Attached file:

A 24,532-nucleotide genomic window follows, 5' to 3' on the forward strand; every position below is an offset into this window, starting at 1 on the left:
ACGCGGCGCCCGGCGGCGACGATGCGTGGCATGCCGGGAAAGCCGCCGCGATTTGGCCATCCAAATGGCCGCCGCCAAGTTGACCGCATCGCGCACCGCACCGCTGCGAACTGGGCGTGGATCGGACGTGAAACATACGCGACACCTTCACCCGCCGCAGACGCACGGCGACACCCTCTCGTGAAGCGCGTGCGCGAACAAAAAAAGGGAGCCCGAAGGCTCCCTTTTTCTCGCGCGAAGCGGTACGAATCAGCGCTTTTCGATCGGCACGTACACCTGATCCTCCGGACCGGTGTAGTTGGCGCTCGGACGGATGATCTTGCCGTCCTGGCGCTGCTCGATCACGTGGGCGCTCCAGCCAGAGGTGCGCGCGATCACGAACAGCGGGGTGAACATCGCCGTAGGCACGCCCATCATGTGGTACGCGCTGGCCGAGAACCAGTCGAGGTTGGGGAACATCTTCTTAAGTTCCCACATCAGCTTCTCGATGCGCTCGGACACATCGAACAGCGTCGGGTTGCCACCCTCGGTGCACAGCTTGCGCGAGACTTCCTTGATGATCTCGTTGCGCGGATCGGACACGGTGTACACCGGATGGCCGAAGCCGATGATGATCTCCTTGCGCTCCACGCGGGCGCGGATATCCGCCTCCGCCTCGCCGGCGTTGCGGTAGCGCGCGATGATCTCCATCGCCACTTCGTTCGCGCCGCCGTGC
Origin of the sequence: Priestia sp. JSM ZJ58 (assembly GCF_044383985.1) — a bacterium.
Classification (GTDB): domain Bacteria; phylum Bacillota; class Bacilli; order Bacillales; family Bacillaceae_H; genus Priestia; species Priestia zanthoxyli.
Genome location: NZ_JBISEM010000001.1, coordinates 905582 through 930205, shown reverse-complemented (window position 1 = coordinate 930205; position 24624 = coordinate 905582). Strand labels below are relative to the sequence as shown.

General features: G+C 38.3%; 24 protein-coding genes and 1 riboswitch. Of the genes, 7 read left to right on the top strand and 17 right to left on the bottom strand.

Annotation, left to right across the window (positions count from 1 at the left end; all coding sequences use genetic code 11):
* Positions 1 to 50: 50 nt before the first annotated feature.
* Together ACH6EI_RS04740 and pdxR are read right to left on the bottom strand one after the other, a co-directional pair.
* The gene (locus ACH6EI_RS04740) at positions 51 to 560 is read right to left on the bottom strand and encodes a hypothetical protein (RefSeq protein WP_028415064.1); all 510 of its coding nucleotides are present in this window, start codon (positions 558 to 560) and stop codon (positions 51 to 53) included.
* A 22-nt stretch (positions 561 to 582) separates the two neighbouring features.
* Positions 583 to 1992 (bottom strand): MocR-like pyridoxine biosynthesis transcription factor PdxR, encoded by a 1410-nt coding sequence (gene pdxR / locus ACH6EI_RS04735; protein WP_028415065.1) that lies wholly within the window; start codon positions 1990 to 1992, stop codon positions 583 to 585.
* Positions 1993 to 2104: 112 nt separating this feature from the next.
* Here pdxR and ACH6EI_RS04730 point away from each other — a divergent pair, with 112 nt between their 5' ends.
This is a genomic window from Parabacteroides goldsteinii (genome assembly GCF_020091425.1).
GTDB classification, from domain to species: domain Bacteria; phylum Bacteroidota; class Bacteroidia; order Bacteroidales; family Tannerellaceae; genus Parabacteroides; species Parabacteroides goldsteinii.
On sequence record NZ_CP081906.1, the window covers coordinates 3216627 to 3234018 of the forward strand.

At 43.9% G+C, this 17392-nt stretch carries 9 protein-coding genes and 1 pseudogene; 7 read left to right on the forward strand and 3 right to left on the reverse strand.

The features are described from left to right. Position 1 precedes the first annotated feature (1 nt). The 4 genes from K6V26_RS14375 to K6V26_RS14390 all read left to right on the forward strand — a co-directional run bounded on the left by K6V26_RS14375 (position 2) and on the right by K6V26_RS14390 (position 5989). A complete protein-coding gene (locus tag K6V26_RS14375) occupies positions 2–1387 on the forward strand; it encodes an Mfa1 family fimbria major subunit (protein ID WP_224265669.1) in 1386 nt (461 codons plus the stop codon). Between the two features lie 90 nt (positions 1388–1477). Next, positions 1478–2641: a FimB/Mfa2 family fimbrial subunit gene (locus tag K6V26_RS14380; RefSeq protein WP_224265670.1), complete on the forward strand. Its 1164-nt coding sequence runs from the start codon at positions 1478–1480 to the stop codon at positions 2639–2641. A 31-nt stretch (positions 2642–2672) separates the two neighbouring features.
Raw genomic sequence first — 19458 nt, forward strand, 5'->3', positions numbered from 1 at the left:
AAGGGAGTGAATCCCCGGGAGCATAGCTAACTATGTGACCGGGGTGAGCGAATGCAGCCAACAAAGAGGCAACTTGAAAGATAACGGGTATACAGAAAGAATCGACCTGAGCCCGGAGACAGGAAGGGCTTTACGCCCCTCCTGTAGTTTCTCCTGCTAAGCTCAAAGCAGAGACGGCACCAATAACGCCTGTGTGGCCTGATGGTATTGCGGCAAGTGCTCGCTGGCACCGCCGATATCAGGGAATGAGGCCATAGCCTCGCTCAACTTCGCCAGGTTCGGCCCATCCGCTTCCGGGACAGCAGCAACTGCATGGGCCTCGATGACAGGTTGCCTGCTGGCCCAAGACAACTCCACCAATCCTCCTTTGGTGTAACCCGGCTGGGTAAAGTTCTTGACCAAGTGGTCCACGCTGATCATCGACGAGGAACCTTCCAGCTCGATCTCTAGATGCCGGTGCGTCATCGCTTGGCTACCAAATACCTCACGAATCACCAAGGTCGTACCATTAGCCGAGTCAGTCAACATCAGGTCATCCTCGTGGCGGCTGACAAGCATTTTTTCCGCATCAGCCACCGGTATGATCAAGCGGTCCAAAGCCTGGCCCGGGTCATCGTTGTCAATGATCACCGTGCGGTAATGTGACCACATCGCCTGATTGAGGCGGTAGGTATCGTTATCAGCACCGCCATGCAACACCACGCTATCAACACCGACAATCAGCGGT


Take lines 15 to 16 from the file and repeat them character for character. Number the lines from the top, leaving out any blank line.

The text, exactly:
This is a genomic window from Parabacteroides goldsteinii (genome assembly GCF_020091425.1).
GTDB classification, from domain to species: domain Bacteria; phylum Bacteroidota; class Bacteroidia; order Bacteroidales; family Tannerellaceae; genus Parabacteroides; species Parabacteroides goldsteinii.